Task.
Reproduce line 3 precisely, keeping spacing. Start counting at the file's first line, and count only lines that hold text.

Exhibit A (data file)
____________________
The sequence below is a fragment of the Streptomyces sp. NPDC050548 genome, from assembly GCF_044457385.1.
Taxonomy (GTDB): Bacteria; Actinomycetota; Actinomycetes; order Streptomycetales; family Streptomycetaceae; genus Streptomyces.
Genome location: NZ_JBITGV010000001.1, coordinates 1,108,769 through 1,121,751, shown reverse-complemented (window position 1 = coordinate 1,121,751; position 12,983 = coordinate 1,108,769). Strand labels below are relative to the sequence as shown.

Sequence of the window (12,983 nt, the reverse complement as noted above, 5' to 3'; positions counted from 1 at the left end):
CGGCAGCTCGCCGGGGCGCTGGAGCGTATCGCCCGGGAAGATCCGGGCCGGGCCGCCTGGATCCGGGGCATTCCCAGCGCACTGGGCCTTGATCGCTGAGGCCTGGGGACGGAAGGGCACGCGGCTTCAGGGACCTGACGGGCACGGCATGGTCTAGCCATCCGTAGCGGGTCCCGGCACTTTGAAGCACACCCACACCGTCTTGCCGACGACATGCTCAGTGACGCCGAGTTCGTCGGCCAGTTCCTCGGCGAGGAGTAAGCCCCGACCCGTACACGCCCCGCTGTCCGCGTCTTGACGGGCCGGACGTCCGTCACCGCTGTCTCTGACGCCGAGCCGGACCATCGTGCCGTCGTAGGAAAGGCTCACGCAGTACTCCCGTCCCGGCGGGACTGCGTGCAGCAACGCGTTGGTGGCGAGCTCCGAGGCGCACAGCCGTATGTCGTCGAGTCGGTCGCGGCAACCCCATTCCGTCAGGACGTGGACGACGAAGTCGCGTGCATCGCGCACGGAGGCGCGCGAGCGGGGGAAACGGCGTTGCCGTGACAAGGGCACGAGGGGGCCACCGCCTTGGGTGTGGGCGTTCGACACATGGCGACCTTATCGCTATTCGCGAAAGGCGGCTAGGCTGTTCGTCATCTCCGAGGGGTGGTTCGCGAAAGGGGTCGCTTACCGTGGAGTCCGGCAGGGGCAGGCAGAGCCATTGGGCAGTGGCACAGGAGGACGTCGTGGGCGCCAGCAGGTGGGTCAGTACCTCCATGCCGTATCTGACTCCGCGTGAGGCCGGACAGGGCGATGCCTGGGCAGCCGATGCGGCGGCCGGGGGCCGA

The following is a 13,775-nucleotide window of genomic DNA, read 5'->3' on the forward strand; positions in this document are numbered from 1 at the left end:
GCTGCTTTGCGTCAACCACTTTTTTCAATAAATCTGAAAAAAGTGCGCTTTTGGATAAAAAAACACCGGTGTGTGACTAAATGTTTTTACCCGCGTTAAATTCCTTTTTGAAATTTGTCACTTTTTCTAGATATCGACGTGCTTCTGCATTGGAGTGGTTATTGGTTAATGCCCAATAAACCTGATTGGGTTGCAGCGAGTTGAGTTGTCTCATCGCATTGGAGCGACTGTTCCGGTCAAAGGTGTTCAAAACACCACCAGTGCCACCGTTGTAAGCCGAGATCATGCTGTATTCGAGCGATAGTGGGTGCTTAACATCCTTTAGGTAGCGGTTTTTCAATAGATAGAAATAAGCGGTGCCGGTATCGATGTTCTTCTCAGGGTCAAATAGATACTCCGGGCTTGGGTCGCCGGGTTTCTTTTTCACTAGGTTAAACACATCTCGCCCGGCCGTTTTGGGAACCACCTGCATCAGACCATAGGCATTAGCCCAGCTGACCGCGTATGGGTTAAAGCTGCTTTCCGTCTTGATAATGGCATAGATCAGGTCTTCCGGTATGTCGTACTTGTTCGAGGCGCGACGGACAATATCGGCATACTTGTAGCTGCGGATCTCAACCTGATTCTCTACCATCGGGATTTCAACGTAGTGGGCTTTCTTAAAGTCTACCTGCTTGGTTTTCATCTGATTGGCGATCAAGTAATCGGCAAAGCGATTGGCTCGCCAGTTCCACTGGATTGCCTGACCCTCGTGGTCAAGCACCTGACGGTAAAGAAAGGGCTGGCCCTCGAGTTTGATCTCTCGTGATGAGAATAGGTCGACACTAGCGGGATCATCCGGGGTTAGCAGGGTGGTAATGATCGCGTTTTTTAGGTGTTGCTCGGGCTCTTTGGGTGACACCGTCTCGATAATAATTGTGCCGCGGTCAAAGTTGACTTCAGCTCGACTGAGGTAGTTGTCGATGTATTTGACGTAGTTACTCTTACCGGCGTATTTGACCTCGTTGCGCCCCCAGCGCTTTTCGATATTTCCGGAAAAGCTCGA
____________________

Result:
Genome location: NZ_JBITGV010000001.1, coordinates 1,108,769 through 1,121,751, shown reverse-complemented (window position 1 = coordinate 1,121,751; position 12,983 = coordinate 1,108,769). Strand labels below are relative to the sequence as shown.